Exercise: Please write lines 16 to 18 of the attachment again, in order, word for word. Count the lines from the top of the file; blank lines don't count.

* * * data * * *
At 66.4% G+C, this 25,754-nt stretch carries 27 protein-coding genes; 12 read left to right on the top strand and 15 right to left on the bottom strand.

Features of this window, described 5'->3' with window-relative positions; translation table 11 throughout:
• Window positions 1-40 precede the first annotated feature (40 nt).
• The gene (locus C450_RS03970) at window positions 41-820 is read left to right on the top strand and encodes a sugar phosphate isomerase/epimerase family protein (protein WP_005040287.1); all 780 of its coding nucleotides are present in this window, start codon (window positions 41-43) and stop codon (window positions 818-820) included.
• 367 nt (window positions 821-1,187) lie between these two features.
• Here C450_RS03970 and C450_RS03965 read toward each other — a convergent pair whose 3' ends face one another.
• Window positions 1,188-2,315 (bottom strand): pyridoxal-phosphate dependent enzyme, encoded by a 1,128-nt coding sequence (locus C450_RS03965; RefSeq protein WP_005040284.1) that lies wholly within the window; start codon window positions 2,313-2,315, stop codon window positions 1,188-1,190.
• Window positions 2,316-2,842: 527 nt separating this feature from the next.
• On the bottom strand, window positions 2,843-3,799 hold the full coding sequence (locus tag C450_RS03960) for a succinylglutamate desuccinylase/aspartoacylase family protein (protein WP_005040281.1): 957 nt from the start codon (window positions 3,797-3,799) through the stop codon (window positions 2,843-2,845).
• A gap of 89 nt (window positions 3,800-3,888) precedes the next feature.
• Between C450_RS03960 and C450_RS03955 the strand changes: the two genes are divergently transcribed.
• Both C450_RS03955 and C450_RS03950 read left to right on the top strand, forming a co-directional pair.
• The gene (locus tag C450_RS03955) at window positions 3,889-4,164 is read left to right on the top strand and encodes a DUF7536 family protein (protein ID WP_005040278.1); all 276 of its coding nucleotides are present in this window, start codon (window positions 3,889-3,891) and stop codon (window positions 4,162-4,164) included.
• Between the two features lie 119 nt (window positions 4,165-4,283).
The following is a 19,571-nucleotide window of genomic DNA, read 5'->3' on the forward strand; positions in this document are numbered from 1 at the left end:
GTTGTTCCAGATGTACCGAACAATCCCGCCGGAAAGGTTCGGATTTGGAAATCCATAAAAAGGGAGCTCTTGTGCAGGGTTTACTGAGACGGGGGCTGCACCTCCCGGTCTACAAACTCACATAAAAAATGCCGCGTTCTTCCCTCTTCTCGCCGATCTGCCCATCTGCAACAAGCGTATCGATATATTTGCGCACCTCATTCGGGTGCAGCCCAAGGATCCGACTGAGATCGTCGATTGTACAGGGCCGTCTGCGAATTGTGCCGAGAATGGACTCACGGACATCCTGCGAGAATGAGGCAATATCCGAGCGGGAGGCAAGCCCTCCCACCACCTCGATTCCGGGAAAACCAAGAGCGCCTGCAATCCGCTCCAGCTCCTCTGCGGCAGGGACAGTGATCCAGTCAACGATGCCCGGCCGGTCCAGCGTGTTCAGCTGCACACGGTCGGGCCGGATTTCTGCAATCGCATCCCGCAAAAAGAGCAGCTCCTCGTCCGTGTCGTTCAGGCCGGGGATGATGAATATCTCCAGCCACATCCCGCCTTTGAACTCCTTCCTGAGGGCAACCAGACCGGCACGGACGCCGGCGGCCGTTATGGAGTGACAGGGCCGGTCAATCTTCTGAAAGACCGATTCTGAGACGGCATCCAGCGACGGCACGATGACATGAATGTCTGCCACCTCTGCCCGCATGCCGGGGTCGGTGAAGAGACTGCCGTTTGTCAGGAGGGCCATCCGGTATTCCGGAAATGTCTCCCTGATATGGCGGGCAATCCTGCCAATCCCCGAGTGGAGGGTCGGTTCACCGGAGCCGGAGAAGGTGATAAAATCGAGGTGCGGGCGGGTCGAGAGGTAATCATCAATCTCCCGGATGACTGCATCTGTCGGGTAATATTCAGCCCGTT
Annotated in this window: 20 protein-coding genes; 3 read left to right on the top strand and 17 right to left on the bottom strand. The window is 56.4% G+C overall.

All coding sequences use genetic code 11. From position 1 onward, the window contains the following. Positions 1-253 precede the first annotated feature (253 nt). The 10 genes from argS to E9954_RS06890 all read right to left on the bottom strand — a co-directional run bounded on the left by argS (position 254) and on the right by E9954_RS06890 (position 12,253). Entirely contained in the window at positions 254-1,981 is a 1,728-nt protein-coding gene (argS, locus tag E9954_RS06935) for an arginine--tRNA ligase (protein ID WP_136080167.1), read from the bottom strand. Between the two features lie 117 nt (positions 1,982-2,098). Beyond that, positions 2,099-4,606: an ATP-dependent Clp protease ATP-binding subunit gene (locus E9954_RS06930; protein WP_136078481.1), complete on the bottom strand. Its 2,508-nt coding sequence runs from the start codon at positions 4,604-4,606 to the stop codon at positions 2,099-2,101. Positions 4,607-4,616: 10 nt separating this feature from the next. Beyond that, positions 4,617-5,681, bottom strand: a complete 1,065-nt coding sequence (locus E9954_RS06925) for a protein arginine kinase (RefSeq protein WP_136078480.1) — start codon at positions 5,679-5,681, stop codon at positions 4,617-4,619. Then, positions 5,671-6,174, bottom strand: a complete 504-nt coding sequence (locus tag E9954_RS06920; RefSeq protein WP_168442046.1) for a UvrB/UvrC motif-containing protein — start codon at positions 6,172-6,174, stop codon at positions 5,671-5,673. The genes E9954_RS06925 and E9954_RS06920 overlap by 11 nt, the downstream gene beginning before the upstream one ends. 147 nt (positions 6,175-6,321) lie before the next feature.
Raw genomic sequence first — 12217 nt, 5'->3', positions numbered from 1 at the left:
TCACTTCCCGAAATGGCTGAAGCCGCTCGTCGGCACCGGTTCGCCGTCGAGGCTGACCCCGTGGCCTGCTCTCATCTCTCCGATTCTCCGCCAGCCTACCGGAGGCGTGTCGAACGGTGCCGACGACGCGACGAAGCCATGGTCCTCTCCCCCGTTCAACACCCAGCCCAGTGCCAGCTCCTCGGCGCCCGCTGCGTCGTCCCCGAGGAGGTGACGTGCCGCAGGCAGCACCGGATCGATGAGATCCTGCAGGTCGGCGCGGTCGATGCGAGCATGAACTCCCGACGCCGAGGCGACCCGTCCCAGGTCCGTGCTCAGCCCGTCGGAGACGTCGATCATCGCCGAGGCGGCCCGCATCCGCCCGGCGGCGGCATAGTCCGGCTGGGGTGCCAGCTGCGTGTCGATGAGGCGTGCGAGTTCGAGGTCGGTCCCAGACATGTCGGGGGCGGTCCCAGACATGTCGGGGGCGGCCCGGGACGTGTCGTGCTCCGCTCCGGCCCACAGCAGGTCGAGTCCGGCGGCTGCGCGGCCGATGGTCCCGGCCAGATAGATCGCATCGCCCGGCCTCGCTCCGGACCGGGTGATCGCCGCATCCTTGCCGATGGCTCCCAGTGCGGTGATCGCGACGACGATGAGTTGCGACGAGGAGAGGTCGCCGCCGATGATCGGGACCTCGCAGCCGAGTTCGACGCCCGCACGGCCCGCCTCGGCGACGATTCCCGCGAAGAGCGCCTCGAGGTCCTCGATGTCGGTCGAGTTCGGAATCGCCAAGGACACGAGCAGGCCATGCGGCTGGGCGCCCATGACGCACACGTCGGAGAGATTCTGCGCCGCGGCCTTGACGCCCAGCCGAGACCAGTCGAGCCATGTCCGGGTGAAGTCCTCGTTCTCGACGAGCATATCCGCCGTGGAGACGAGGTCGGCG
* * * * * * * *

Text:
GTTGTTCCAGATGTACCGAACAATCCCGCCGGAAAGGTTCGGATTTGGAAATCCATAAAAAGGGAGCTCTTGTGCAGGGTTTACTGAGACGGGGGCTGCACCTCCCGGTCTACAAACTCACATAAAAAATGCCGCGTTCTTCCCTCTTCTCGCCGATCTGCCCATCTGCAACAAGCGTATCGATATATTTGCGCACCTCATTCGGGTGCAGCCCAAGGATCCGACTGAGATCGTCGATTGTACAGGGCCGTCTGCGAATTGTGCCGAGAATGGACTCACGGACATCCTGCGAGAATGAGGCAATATCCGAGCGGGAGGCAAGCCCTCCCACCACCTCGATTCCGGGAAAACCAAGAGCGCCTGCAATCCGCTCCAGCTCCTCTGCGGCAGGGACAGTGATCCAGTCAACGATGCCCGGCCGGTCCAGCGTGTTCAGCTGCACACGGTCGGGCCGGATTTCTGCAATCGCATCCCGCAAAAAGAGCAGCTCCTCGTCCGTGTCGTTCAGGCCGGGGATGATGAATATCTCCAGCCACATCCCGCCTTTGAACTCCTTCCTGAGGGCAACCAGACCGGCACGGACGCCGGCGGCCGTTATGGAGTGACAGGGCCGGTCAATCTTCTGAAAGACCGATTCTGAGACGGCATCCAGCGACGGCACGATGACATGAATGTCTGCCACCTCTGCCCGCATGCCGGGGTCGGTGAAGAGACTGCCGTTTGTCAGGAGGGCCATCCGGTATTCCGGAAATGTCTCCCTGATATGGCGGGCAATCCTGCCAATCCCCGAGTGGAGGGTCGGTTCACCGGAGCCGGAGAAGGTGATAAAATCGAGGTGCGGGCGGGTCGAGAGGTAATCATCAATCTCCCGGATGACTGCATCTGTCGGGTAATATTCAGCCCGTT
Annotated in this window: 20 protein-coding genes; 3 read left to right on the top strand and 17 right to left on the bottom strand. The window is 56.4% G+C overall.

All coding sequences use genetic code 11. From position 1 onward, the window contains the following. Positions 1-253 precede the first annotated feature (253 nt). The 10 genes from argS to E9954_RS06890 all read right to left on the bottom strand — a co-directional run bounded on the left by argS (position 254) and on the right by E9954_RS06890 (position 12,253). Entirely contained in the window at positions 254-1,981 is a 1,728-nt protein-coding gene (argS, locus tag E9954_RS06935) for an arginine--tRNA ligase (protein ID WP_136080167.1), read from the bottom strand. Between the two features lie 117 nt (positions 1,982-2,098). Beyond that, positions 2,099-4,606: an ATP-dependent Clp protease ATP-binding subunit gene (locus E9954_RS06930; protein WP_136078481.1), complete on the bottom strand. Its 2,508-nt coding sequence runs from the start codon at positions 4,604-4,606 to the stop codon at positions 2,099-2,101. Positions 4,607-4,616: 10 nt separating this feature from the next. Beyond that, positions 4,617-5,681, bottom strand: a complete 1,065-nt coding sequence (locus E9954_RS06925) for a protein arginine kinase (RefSeq protein WP_136078480.1) — start codon at positions 5,679-5,681, stop codon at positions 4,617-4,619. Then, positions 5,671-6,174, bottom strand: a complete 504-nt coding sequence (locus tag E9954_RS06920; RefSeq protein WP_168442046.1) for a UvrB/UvrC motif-containing protein — start codon at positions 6,172-6,174, stop codon at positions 5,671-5,673. The genes E9954_RS06925 and E9954_RS06920 overlap by 11 nt, the downstream gene beginning before the upstream one ends. 147 nt (positions 6,175-6,321) lie before the next feature.